Cloudflare, Inc., the security, performance, and reliability company helping to build a better Internet, has announced its 2022 Q3 DDoS report. This report includes insights and trends about the DDoS threat landscape — as observed across the global Cloudflare network.
Multi-terabit strong DDoS attacks have become increasingly frequent. In Q3, Cloudflare automatically detected and mitigated multiple attacks that exceeded 1 Tbps. The largest attack was a 2.5 Tbps DDoS attack launched by a Mirai botnet variant aimed at the Minecraft server, Wynncraft. This is the largest attack Cloudflare has ever seen from the bitrate perspective. It was a multi-vector attack consisting of UDP and TCP floods. However, Wynncraft, a massively multiplayer online role-playing game Minecraft server where hundreds and thousands of users can play on the same server, didn’t even notice the attack, since Cloudflare filtered it out for them.
Geopolitical tensions are reflected in cyberattacks. Cloudflare’s data centres saw attacks targeting Taiwanese companies increase nearly 20-fold, and when looking at the war in Ukraine, the company saw that attacks on Russian websites surged 24x compared to last year.
Highlights of the DDoS Report
General DDoS attack trends
Overall in Q3, Cloudflare has seen:
- An increase in DDoS attacks compared to last year.
- Longer-lasting volumetric attacks, a spike in attacks generated by the Mirai botnet and its variants.
- Surges in attacks targeting Taiwan and Japan.
Application-layer DDoS attacks
- HTTP DDoS attacks increased by 111 per cent YoY but decreased by 10 per cent QoQ.
- HTTP DDoS attacks targeting Taiwan increased by 200 per cent QoQ; attacks targeting Japan increased by 105 per cent QoQ.
- Reports of Ransom DDoS attacks increased by 67 per cent YoY and 15 per cent QoQ.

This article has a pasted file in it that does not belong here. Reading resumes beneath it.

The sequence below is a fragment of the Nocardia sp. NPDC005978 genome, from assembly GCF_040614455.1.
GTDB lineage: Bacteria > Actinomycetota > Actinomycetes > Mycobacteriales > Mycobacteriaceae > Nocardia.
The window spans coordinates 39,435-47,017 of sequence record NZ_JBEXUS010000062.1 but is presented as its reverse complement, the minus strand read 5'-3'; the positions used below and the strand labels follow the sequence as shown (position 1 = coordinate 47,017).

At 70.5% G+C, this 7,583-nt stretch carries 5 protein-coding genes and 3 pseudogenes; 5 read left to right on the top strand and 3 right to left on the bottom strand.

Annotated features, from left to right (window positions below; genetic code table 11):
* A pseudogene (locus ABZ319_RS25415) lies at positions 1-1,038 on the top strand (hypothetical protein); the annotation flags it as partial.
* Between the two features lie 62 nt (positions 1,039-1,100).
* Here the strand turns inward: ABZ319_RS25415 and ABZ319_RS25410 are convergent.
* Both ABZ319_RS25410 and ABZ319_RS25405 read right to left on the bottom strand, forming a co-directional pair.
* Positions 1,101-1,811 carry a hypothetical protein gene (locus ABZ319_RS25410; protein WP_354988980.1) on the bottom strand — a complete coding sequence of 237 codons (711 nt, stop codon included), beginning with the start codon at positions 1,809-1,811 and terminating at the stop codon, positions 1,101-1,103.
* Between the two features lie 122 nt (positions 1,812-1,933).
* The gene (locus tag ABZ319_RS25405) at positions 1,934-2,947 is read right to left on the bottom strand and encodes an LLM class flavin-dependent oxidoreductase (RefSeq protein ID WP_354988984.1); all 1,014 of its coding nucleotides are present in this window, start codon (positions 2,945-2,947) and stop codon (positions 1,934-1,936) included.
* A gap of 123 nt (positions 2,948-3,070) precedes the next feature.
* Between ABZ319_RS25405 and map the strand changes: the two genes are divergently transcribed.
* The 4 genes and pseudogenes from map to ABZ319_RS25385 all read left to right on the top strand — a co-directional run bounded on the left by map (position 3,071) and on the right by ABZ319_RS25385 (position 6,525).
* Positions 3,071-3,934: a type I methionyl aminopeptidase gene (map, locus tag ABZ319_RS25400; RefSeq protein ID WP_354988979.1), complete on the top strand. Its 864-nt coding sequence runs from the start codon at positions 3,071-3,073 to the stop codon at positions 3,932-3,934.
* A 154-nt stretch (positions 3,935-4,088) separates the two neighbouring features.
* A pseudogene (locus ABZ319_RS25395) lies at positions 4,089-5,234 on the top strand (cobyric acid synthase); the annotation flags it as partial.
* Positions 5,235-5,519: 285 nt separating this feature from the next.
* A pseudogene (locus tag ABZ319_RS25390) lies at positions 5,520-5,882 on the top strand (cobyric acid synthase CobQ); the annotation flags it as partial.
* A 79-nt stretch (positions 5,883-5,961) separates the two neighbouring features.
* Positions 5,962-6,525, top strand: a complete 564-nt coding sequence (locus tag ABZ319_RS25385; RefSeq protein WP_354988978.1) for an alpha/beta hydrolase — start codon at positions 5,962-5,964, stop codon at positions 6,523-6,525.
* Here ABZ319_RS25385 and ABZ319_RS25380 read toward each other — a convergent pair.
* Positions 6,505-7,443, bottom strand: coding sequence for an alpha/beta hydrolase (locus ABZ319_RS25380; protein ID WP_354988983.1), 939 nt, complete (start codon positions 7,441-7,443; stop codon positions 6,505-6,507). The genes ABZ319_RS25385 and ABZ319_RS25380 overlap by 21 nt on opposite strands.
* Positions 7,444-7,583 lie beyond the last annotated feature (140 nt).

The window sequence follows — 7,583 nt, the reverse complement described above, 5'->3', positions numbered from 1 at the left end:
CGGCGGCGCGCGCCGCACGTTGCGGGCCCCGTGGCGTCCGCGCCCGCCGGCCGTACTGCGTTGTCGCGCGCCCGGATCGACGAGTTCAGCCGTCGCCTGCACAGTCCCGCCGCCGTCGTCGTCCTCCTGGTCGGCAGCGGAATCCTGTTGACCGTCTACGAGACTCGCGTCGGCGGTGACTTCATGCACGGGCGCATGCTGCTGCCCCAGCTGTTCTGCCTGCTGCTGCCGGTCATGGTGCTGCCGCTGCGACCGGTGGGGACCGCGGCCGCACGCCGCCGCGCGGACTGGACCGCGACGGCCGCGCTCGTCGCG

Network-layer DDoS attacks
- L3/4 DDoS attacks increased by 97 per cent YoY and 24 per cent QoQ.
- In Q3, Cloudflare saw a 4x increase in network-layer DDoS attacks attributed to the Mirai botnet. This underscores why securing IoT devices is critical
- The Gaming / Gambling industry was the most targeted by L3/4 DDoS attacks, including a massive 2.5 Tbps DDoS attack.
Ransom DDoS attacks
Ransom DDoS attacks are attacks where the attacker demands a ransom payment, usually in the form of Bitcoin, to stop/avoid the attack.
- Q3 saw ransom DDoS attacks increase for the third quarter in a row. September saw almost one out of every four respondents reported receiving a ransom DDoS attack or threat
- In Q3, 15 per cent of Cloudflare customers that responded to Cloudflare’s survey reported being targeted by HTTP DDoS attacks accompanied by a threat or a ransom note. This represents a 15 per cent increase QoQ and a 67 per cent increase YoY of reported ransom DDoS attacks.
Commenting on the report, Bashar Bashaireh, Managing Director, Middle East & Turkey, Cloudflare says, “Attacks may be initiated by humans, but they are executed by bots — and to play to win, you must fight bots with bots. Detection and mitigation must be automated as much as possible, because relying solely on humans puts defenders at a disadvantage. Cloudflare’s automated systems constantly detect and mitigate DDoS attacks for our customers, so they don’t have to. Over the years, it has become easier, cheaper, and more accessible for attackers and attackers-for-hire to launch DDoS attacks. But as easy as it has become for the attackers, we want to make sure that it is even easier – and free – for defenders of organisations of all sizes to protect themselves against DDoS attacks of all types. We’ve been providing free unmetered and unlimited DDoS protection to all our customers since 2017 — when we pioneered the concept.”
Cloudflare operates in more than 275 cities in over 100 countries, where the company interconnects with over 10,000 network providers in order to provide a broad range of services to millions of customers, giving it a broad understanding of what’s happening across the Internet.